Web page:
Five ACC Commissioners joined Mayor Denson and the Would-Be Developer to Raise Funds for a GOP Candidate
Commissioners Dickerson, NeSmith, Bell, Herod and Hamby — plus a large number of prominent commercial real-estate developers that included Carl Nichols, the developer of the Mitchell street project — joined Mayor Nancy Denson to host a fundraiser for Republican Houston Gaines’ campaign for Georgia State House 117 on August 31st. The fallout for Mayor Denson was dramatic: she was removed from the ACC Democratic Committee last Thursday for breaking their bylaws by campaigning for a Republican when there is a strong Democrat — Deborah Gonzalez — in the same race.
Athens votes for Democrats. 65% of ACC voted for Clinton last fall. Why are so many of our local elected officials campaigning for a Republican? Gaines’ platform is minimal; even those who support him mostly emphasize that he’s “a nice guy.” If elected, he will join and vote with a radical Republican majority in the Georgia state legislature that prioritizes corporations and the wealthy while neglecting everyone else; that attacks immigrants, women, LBGTQ folks, the environment, and our right to peaceful protest; that voted against Medicaid expansion which denied insurance for thousands of Athenians, that rejects criminal justice reform, that refuses to raise our minimum wage, and that has gerrymandered Georgia’s voting districts to keep a lock on their power. Deborah Gonzalez is also “a nice lady,” but in stark contrast with Gaines she has a robust progressive platform and policy positions that will help, not hurt, the people of Georgia.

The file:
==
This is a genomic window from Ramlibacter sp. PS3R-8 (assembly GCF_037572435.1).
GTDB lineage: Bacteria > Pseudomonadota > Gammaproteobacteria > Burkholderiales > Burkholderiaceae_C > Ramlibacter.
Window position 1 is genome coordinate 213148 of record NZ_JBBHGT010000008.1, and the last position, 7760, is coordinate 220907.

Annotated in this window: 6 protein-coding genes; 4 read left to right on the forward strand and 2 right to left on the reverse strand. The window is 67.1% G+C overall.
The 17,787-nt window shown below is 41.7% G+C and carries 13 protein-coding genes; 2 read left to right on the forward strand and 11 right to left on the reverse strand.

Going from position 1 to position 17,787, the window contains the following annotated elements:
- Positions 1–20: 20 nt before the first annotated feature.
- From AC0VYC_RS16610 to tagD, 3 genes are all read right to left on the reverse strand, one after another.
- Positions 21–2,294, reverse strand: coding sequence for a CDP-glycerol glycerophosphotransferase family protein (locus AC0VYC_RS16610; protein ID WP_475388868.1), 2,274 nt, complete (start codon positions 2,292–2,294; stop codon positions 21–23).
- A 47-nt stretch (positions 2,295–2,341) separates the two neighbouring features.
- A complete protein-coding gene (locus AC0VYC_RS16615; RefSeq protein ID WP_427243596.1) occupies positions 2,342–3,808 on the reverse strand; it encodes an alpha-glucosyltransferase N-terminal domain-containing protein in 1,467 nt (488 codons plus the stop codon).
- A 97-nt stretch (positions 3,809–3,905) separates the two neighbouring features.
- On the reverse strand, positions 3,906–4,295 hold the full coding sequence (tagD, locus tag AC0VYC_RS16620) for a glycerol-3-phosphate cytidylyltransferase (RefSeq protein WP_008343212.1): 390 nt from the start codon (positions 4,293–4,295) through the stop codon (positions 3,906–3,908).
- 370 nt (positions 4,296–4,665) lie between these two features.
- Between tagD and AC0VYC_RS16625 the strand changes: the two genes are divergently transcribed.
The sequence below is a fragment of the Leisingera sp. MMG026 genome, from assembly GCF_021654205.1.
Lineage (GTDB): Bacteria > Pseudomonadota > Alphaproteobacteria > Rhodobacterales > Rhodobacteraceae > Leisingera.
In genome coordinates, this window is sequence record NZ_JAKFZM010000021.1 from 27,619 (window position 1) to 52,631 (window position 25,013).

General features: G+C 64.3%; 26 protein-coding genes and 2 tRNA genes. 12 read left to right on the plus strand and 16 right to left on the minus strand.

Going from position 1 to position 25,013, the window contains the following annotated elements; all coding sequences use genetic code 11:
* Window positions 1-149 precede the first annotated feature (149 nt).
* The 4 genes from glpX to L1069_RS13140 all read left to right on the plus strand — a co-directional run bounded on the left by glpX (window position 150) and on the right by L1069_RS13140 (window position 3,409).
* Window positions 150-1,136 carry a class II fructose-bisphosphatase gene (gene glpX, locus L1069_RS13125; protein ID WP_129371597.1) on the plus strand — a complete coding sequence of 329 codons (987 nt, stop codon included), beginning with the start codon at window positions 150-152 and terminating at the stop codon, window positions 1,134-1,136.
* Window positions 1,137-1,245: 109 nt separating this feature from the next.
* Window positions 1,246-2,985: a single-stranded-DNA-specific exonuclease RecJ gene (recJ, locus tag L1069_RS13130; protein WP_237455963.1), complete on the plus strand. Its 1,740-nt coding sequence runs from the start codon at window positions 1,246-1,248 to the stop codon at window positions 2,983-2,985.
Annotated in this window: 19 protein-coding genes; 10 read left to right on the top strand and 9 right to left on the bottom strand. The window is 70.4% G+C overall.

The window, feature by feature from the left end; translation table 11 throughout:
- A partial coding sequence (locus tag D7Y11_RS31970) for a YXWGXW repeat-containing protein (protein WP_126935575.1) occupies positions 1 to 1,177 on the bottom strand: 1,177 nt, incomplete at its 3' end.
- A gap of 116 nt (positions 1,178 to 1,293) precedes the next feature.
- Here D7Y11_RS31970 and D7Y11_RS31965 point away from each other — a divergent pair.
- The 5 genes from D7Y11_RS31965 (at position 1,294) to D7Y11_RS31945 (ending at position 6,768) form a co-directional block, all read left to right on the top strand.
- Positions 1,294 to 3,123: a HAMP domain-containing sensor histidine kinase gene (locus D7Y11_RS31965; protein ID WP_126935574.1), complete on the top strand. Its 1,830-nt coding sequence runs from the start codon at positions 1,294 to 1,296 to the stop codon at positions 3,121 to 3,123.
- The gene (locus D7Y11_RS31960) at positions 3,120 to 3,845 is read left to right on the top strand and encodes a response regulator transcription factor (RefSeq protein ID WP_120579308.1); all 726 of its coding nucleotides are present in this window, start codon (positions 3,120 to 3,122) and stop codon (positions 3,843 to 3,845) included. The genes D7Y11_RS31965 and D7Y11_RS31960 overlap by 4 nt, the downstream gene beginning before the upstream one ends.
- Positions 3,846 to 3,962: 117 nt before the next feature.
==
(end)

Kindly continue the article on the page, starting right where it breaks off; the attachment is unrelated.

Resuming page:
Five days after the five Commissioners co-hosted the Republican event alongside Carl Nichols, the would-be Mitchell street developer, they all voted yes on the Mitchell Street rezone.
Athens is Solidly Progressive. Why Doesn’t Our Mayor and Commission Reflect That?